Databases and Collections

MongoDB stores documents in collections; the collections in databases.


  • Include following import statements:

    import org.mongodb.scala._
    import org.mongodb.scala.model.Filters._

This guide uses the Observable implicits as covered in the Quick Start Primer.

Connect to a MongoDB Deployment

Connect to a running MongoDB deployment.

For example, include the following code to connect to a standalone MongoDB deployment running on localhost on port 27017.

val mongoClient = MongoClient()

For more information on connecting to running MongoDB deployments, see Connect to MongoDB.

Access a Database

Once you have a MongoClient instance connected to a MongoDB deployment, use its getDatabase() method to access a database.

Specify the name of the database to the getDatabase() method. If a database does not exist, MongoDB creates the database when you first store data for that database.

The following example accesses the test database:

val database: MongoDatabase = mongoClient.getDatabase("test")

MongoDatabase instances are immutable.

Access a Collection

Once you have a MongoDatabase instance, use its getCollection() method to access a collection.

Specify the name of the collection to the getCollection() method.

For example, using the database instance, the following statement accesses the collection named myTestCollection:

val coll: MongoCollection[Document] = database.getCollection("myTestCollection")

MongoCollection instances are immutable.

If a collection does not exist, MongoDB creates the collection when you first store data for that collection.

You can also explicitly create a collection with various options, such as setting the maximum size or the documentation validation rules.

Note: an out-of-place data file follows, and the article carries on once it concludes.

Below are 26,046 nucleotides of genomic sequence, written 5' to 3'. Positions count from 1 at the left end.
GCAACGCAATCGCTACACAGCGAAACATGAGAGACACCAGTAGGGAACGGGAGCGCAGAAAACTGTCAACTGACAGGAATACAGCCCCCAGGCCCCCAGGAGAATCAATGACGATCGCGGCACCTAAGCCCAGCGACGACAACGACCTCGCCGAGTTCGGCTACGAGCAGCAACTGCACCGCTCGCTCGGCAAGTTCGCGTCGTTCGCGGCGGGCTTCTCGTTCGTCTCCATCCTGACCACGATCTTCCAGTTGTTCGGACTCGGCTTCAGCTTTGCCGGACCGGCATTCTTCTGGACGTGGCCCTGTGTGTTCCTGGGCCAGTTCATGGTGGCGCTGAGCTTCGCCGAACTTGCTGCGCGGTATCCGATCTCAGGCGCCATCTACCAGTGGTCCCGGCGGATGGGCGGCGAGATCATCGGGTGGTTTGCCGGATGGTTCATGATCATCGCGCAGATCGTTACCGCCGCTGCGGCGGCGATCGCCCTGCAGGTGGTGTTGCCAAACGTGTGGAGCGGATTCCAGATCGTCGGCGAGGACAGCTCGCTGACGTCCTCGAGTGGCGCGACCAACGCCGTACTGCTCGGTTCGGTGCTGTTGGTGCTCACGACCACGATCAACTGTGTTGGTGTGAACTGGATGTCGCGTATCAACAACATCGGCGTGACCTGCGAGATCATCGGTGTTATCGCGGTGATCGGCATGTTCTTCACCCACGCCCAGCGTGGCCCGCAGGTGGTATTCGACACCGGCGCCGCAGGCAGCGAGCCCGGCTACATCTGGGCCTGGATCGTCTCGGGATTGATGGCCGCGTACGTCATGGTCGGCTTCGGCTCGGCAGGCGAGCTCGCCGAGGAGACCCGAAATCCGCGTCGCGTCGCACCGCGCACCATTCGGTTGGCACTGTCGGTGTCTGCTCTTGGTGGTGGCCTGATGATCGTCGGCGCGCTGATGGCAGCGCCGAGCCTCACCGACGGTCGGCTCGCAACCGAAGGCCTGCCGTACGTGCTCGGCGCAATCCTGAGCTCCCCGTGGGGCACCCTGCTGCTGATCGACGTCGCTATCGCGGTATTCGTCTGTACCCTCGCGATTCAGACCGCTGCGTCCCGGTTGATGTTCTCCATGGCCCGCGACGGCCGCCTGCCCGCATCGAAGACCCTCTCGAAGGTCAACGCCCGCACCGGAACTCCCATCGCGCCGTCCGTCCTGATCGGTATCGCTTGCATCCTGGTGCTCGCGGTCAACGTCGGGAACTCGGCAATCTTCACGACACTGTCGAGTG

Explicitly Create a Collection

The MongoDB driver provides the createCollection() method to explicitly create a collection. When you explicitly create a collection, you can specify various collection options, such as a maximum size or the documentation validation rules, with the CreateCollectionOptions class. If you are not specifying these options, you do not need to explicitly create the collection since MongoDB creates new collections when you first store data for the collections.

Capped Collection

For example, the following operation creates a capped collection sized to 1 megabyte:

database.createCollection("cappedCollection", CreateCollectionOptions().capped(true).sizeInBytes(0x100000))

Document Validation

MongoDB provides the capability to validate documents during updates and insertions. Validation rules are specified on a per-collection basis using the ValidationOptions, which takes a filter document that specifies the validation rules or expressions.

ValidationOptions collOptions = ValidationOptions().validator(
        Filters.or(Filters.exists("email"), Filters.exists("phone")))

database.createCollection("contacts", CreateCollectionOptions().validationOptions(collOptions))

Get A List of Collections

You can get a list of the collections in a database using the MongoDatabase.listCollectionNames() method: